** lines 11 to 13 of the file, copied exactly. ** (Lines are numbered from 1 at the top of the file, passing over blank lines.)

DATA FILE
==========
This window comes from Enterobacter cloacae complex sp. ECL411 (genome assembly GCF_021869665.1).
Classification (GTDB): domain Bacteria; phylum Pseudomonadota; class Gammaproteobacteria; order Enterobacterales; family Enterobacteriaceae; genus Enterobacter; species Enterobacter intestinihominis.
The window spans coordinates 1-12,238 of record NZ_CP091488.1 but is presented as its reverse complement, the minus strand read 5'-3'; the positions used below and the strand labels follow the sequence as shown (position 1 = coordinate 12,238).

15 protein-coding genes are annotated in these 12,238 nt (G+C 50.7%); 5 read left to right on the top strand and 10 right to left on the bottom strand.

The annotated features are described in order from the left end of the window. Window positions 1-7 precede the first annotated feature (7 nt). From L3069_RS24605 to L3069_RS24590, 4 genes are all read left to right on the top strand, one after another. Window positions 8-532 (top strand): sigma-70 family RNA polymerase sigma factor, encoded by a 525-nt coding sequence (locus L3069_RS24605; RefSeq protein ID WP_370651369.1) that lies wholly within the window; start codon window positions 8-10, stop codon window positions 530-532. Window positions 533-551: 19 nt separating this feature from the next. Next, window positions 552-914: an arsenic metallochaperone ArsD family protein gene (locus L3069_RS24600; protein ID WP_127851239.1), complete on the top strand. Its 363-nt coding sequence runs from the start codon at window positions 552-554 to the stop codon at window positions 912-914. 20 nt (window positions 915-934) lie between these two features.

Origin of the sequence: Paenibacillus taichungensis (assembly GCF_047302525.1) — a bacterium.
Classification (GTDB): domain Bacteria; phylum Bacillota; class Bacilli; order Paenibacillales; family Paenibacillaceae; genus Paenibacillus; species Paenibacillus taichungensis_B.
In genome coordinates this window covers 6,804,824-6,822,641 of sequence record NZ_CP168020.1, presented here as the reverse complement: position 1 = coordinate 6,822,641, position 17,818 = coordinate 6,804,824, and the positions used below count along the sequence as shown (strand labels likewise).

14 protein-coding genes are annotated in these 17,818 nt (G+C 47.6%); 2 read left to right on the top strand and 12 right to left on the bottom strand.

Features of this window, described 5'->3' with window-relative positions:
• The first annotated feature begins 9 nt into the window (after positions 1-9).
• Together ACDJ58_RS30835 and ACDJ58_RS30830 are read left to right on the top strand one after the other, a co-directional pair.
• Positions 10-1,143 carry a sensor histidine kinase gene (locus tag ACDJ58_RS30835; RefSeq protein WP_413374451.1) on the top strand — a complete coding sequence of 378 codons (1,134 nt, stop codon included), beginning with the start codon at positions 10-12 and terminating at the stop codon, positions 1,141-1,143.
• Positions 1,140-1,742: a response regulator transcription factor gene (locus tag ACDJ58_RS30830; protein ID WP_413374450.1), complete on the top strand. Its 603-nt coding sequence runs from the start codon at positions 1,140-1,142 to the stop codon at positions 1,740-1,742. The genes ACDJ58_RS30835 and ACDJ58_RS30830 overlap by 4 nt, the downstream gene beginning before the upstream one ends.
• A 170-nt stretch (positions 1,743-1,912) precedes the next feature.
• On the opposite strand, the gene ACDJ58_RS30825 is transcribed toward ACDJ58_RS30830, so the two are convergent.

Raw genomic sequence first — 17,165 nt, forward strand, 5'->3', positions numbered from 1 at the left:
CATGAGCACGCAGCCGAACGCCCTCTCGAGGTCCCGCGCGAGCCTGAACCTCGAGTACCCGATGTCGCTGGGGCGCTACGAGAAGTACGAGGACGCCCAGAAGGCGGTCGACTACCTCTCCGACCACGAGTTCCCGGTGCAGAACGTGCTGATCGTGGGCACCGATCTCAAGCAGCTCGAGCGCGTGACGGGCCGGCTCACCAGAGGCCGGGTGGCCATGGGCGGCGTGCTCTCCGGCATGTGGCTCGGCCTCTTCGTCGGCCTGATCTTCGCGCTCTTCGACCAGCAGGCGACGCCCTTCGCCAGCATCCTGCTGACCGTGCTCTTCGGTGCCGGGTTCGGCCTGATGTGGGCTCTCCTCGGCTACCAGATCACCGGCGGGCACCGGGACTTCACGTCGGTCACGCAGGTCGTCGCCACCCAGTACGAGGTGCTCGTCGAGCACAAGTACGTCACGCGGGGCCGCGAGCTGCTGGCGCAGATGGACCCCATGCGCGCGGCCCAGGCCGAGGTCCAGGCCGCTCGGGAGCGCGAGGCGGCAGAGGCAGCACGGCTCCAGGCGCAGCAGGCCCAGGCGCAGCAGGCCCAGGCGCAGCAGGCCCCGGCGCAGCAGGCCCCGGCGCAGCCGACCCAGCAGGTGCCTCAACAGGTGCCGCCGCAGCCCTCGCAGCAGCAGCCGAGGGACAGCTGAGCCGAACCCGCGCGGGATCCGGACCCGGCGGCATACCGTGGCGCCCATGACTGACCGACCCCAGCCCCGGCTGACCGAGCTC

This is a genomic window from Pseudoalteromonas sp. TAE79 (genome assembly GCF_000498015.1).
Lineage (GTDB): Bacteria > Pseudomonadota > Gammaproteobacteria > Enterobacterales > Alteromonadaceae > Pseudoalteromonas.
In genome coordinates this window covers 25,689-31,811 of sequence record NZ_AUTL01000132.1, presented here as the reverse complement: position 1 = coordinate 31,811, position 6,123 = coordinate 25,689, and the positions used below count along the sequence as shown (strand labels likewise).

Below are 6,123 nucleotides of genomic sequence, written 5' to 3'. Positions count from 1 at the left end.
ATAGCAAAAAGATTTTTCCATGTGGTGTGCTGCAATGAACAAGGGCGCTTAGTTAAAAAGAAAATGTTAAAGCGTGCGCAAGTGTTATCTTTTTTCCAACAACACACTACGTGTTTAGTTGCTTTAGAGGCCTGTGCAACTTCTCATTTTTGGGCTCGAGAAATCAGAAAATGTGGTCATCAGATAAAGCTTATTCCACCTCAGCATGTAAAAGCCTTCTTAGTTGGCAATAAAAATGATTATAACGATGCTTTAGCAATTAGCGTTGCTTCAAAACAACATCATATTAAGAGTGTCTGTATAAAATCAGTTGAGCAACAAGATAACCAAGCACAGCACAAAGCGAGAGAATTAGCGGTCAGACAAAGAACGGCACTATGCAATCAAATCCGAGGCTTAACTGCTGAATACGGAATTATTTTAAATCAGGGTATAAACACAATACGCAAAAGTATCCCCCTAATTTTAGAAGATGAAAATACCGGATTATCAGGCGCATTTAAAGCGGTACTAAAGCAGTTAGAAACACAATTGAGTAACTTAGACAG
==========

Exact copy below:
• The first annotated feature begins 9 nt into the window (after positions 1-9).
• Together ACDJ58_RS30835 and ACDJ58_RS30830 are read left to right on the top strand one after the other, a co-directional pair.
• Positions 10-1,143 carry a sensor histidine kinase gene (locus tag ACDJ58_RS30835; RefSeq protein WP_413374451.1) on the top strand — a complete coding sequence of 378 codons (1,134 nt, stop codon included), beginning with the start codon at positions 10-12 and terminating at the stop codon, positions 1,141-1,143.